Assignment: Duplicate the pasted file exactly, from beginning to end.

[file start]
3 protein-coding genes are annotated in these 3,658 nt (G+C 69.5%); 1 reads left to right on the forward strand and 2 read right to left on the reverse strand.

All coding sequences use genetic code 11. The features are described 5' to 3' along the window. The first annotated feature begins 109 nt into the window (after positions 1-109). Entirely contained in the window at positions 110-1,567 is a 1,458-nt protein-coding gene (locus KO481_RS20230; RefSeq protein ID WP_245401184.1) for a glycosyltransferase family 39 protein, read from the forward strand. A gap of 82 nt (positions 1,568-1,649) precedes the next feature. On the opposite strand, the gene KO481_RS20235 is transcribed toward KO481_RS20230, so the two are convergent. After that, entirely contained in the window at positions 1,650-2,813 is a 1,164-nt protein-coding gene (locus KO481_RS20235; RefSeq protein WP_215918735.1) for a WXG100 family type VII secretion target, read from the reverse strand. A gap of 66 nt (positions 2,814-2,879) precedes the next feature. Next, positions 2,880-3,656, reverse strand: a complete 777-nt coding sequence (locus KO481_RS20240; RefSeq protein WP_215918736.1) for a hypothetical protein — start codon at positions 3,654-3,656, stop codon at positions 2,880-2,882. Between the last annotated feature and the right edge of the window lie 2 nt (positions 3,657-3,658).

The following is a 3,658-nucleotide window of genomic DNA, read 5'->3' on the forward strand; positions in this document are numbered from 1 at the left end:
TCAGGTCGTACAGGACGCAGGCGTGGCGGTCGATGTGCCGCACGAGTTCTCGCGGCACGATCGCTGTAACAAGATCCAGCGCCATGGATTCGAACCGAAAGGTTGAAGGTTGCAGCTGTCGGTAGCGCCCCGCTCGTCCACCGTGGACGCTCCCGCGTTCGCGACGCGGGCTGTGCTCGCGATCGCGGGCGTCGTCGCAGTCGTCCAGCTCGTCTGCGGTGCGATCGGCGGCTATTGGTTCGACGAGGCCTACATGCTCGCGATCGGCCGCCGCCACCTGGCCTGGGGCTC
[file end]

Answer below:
3 protein-coding genes are annotated in these 3,658 nt (G+C 69.5%); 1 reads left to right on the forward strand and 2 read right to left on the reverse strand.

All coding sequences use genetic code 11. The features are described 5' to 3' along the window. The first annotated feature begins 109 nt into the window (after positions 1-109). Entirely contained in the window at positions 110-1,567 is a 1,458-nt protein-coding gene (locus KO481_RS20230; RefSeq protein ID WP_245401184.1) for a glycosyltransferase family 39 protein, read from the forward strand. A gap of 82 nt (positions 1,568-1,649) precedes the next feature. On the opposite strand, the gene KO481_RS20235 is transcribed toward KO481_RS20230, so the two are convergent. After that, entirely contained in the window at positions 1,650-2,813 is a 1,164-nt protein-coding gene (locus KO481_RS20235; RefSeq protein WP_215918735.1) for a WXG100 family type VII secretion target, read from the reverse strand. A gap of 66 nt (positions 2,814-2,879) precedes the next feature. Next, positions 2,880-3,656, reverse strand: a complete 777-nt coding sequence (locus KO481_RS20240; RefSeq protein WP_215918736.1) for a hypothetical protein — start codon at positions 3,654-3,656, stop codon at positions 2,880-2,882. Between the last annotated feature and the right edge of the window lie 2 nt (positions 3,657-3,658).

The following is a 3,658-nucleotide window of genomic DNA, read 5'->3' on the forward strand; positions in this document are numbered from 1 at the left end:
TCAGGTCGTACAGGACGCAGGCGTGGCGGTCGATGTGCCGCACGAGTTCTCGCGGCACGATCGCTGTAACAAGATCCAGCGCCATGGATTCGAACCGAAAGGTTGAAGGTTGCAGCTGTCGGTAGCGCCCCGCTCGTCCACCGTGGACGCTCCCGCGTTCGCGACGCGGGCTGTGCTCGCGATCGCGGGCGTCGTCGCAGTCGTCCAGCTCGTCTGCGGTGCGATCGGCGGCTATTGGTTCGACGAGGCCTACATGCTCGCGATCGGCCGCCGCCACCTGGCCTGGGGCTC